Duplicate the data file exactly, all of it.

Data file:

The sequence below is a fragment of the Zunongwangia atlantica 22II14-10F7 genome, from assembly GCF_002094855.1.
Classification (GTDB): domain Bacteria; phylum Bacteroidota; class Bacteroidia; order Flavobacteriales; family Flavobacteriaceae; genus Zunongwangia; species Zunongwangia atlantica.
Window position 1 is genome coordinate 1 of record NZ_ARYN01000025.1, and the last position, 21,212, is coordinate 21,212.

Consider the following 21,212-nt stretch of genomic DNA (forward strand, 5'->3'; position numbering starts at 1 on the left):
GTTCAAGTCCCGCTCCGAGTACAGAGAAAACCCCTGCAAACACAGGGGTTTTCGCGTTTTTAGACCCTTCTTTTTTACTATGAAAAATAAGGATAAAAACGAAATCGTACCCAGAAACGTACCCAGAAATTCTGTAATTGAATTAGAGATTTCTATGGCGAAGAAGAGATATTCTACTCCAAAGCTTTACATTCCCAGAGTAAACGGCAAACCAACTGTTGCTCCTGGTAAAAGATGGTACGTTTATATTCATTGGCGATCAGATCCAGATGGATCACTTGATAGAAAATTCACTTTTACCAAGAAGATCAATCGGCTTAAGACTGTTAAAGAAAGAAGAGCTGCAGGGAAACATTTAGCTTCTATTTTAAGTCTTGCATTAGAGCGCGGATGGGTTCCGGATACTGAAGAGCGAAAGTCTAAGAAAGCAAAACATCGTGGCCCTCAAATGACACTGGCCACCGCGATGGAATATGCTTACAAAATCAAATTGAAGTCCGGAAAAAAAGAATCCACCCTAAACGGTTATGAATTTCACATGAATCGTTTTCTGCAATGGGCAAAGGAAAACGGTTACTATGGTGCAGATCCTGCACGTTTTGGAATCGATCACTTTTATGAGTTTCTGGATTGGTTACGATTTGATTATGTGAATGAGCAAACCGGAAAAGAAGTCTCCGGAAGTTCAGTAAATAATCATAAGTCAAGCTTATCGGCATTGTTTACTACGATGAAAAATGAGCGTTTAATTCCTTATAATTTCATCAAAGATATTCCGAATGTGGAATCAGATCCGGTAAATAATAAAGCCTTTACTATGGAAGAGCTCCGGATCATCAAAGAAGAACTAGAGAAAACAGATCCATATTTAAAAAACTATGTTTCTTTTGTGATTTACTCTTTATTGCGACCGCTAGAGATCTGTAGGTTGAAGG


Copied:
The sequence below is a fragment of the Zunongwangia atlantica 22II14-10F7 genome, from assembly GCF_002094855.1.
Classification (GTDB): domain Bacteria; phylum Bacteroidota; class Bacteroidia; order Flavobacteriales; family Flavobacteriaceae; genus Zunongwangia; species Zunongwangia atlantica.
Window position 1 is genome coordinate 1 of record NZ_ARYN01000025.1, and the last position, 21,212, is coordinate 21,212.

Consider the following 21,212-nt stretch of genomic DNA (forward strand, 5'->3'; position numbering starts at 1 on the left):
GTTCAAGTCCCGCTCCGAGTACAGAGAAAACCCCTGCAAACACAGGGGTTTTCGCGTTTTTAGACCCTTCTTTTTTACTATGAAAAATAAGGATAAAAACGAAATCGTACCCAGAAACGTACCCAGAAATTCTGTAATTGAATTAGAGATTTCTATGGCGAAGAAGAGATATTCTACTCCAAAGCTTTACATTCCCAGAGTAAACGGCAAACCAACTGTTGCTCCTGGTAAAAGATGGTACGTTTATATTCATTGGCGATCAGATCCAGATGGATCACTTGATAGAAAATTCACTTTTACCAAGAAGATCAATCGGCTTAAGACTGTTAAAGAAAGAAGAGCTGCAGGGAAACATTTAGCTTCTATTTTAAGTCTTGCATTAGAGCGCGGATGGGTTCCGGATACTGAAGAGCGAAAGTCTAAGAAAGCAAAACATCGTGGCCCTCAAATGACACTGGCCACCGCGATGGAATATGCTTACAAAATCAAATTGAAGTCCGGAAAAAAAGAATCCACCCTAAACGGTTATGAATTTCACATGAATCGTTTTCTGCAATGGGCAAAGGAAAACGGTTACTATGGTGCAGATCCTGCACGTTTTGGAATCGATCACTTTTATGAGTTTCTGGATTGGTTACGATTTGATTATGTGAATGAGCAAACCGGAAAAGAAGTCTCCGGAAGTTCAGTAAATAATCATAAGTCAAGCTTATCGGCATTGTTTACTACGATGAAAAATGAGCGTTTAATTCCTTATAATTTCATCAAAGATATTCCGAATGTGGAATCAGATCCGGTAAATAATAAAGCCTTTACTATGGAAGAGCTCCGGATCATCAAAGAAGAACTAGAGAAAACAGATCCATATTTAAAAAACTATGTTTCTTTTGTGATTTACTCTTTATTGCGACCGCTAGAGATCTGTAGGTTGAAGG